Federer falters as hurricane Hewitt charges to victory

Australia's Lleyton Hewitt enjoying his last win over Federer in the Davis Cup Keystone

Roger Federer has tumbled out of the prestigious Canadian tennis championships, losing 6-3, 3-6, 2-6 in the first round to the seventh seeded Australian, Lleyton Hewitt.

This content was published on July 31, 2000 - 23:16

Federer had a tough challenge on his hands in the teenage tussle with Adelaide's Hewitt. The 19-year-old Australian is just six months older than Federer but has already risen to tenth place in the world rankings.

Hewitt has four tournament wins to his name already this season and has a one-sided, if brief, history against Federer. The Basel player lost both his previous encounters against Hewitt - most recently during Switzerland's Davis Cup defeat by Australia in February.

The other Swiss star, Marc Rosset has no history to draw on against his first round opponent, the Melbourne-based Andrew Ilie. But the Swiss player should start as favourite on the hard-court surfaces of Toronto against an opponent who is considered at his best playing on clay.

The three million dollar event dates back to 1881, making it the sport's third oldest competition. Only Wimbledon and the US Open have longer histories.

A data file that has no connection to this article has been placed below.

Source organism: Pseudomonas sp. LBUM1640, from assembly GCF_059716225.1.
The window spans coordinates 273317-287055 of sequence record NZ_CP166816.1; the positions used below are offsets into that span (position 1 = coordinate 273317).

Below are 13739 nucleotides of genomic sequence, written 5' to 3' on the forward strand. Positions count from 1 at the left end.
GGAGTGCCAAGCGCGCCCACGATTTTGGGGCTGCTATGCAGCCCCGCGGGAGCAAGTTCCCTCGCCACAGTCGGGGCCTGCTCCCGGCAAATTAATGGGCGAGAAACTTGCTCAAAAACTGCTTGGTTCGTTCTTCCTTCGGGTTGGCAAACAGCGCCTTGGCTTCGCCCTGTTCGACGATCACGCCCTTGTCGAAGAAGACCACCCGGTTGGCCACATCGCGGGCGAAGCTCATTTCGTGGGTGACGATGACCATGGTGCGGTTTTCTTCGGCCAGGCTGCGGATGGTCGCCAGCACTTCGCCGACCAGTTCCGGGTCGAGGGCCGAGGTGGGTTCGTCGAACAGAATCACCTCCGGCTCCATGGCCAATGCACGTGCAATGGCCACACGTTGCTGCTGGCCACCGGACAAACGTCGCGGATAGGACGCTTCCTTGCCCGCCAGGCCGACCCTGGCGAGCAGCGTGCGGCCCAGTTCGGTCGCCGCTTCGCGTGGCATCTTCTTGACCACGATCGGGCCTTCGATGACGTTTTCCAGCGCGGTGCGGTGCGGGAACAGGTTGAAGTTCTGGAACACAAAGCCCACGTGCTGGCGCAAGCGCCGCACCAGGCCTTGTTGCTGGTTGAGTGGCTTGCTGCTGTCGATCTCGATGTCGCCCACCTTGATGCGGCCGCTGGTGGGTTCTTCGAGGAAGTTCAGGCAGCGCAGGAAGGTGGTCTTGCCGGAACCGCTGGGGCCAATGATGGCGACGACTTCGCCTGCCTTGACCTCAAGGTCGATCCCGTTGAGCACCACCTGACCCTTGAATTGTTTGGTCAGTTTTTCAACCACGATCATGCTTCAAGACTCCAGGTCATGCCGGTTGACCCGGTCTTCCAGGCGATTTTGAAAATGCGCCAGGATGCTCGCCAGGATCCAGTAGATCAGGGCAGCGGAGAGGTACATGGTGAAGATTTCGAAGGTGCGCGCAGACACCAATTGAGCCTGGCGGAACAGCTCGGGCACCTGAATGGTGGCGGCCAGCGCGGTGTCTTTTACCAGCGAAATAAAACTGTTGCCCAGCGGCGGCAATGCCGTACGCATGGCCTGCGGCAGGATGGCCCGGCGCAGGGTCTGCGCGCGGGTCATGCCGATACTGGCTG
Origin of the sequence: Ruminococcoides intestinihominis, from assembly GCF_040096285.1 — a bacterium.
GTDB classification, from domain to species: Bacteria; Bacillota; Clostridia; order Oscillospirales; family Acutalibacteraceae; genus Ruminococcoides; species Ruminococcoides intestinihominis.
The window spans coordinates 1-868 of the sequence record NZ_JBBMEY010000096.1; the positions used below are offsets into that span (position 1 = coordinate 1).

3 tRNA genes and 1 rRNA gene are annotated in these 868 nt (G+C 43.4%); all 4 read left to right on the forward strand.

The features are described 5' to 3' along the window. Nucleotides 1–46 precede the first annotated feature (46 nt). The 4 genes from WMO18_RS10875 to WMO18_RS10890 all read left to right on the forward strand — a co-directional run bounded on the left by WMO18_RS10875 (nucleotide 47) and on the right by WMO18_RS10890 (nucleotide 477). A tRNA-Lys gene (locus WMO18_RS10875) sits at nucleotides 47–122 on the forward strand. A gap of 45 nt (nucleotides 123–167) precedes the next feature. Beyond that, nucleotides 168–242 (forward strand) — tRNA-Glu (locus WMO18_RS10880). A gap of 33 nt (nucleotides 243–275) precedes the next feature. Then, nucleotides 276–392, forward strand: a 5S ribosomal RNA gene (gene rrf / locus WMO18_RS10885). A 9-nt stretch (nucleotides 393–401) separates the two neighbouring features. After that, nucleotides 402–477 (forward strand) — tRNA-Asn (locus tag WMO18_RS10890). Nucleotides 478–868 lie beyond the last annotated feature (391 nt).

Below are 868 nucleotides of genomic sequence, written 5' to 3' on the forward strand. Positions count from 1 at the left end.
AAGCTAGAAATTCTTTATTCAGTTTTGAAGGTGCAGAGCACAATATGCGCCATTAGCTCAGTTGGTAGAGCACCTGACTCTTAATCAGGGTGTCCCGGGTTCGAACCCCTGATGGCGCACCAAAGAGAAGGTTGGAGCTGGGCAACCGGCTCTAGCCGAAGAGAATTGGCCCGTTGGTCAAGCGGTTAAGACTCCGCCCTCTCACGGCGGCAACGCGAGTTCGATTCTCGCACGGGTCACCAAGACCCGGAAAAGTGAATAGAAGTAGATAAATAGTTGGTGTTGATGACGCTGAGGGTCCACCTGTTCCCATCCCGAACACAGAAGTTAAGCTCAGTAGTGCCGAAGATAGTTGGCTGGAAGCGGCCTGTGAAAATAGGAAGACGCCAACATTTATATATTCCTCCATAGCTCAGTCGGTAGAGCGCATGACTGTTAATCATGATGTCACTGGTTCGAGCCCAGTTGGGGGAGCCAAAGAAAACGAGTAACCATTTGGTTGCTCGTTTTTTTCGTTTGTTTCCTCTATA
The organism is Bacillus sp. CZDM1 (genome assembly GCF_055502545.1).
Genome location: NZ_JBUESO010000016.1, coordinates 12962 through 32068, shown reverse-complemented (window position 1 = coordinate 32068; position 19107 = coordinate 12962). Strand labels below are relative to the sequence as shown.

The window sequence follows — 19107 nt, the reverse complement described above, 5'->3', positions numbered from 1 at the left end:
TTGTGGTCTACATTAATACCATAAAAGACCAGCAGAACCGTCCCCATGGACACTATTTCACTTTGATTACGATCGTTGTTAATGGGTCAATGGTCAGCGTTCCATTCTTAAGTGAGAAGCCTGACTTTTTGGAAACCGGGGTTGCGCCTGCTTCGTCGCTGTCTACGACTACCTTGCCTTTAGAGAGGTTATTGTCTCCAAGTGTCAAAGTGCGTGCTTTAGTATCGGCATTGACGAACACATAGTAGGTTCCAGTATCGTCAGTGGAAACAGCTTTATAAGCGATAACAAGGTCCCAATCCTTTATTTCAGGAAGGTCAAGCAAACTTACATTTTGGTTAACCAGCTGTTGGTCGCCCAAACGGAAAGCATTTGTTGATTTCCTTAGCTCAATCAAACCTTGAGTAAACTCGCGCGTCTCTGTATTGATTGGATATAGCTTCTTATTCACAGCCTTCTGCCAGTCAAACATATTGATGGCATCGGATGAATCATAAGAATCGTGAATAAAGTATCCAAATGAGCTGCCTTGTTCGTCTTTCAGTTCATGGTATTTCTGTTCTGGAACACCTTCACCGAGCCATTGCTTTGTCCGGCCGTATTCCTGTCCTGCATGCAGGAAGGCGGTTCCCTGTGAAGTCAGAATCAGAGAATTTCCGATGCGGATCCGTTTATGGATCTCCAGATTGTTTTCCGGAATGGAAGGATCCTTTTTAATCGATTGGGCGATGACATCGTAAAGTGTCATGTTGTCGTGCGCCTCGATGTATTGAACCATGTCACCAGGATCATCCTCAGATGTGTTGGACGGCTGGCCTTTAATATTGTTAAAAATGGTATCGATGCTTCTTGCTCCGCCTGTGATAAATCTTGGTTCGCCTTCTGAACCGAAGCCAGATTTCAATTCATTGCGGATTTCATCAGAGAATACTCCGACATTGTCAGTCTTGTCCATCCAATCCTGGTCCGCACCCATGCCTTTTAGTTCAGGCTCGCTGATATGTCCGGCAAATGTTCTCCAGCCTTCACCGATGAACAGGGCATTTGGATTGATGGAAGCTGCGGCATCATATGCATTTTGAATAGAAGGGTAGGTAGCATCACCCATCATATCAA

The US Open will be firmly in Martina Hingis's mind this week, as the women's world number one begins her preparations for the final Grand Slam event of the year. The Swiss player is in San Diego, California for a highly competitive Accura classic, with eight of the world's top ten players due to compete.

Hingis stirred up some controversy in Switzerland when she announced that she would not be representing the country at the Olympic games because of her heavy schedule in the United States. But Hingis could face an early reminder of her last Olympic appearance when she steps onto court in California.

After receiving a bye into the second round, the Swiss player is due to meet the winner of the first round encounter between Belgium's Dominique van Roost and Japan's Ai Sugiyama. Hingis will no doubt recall that it was Sugiyama who ended her 1996 Olympic bid in only the second round.

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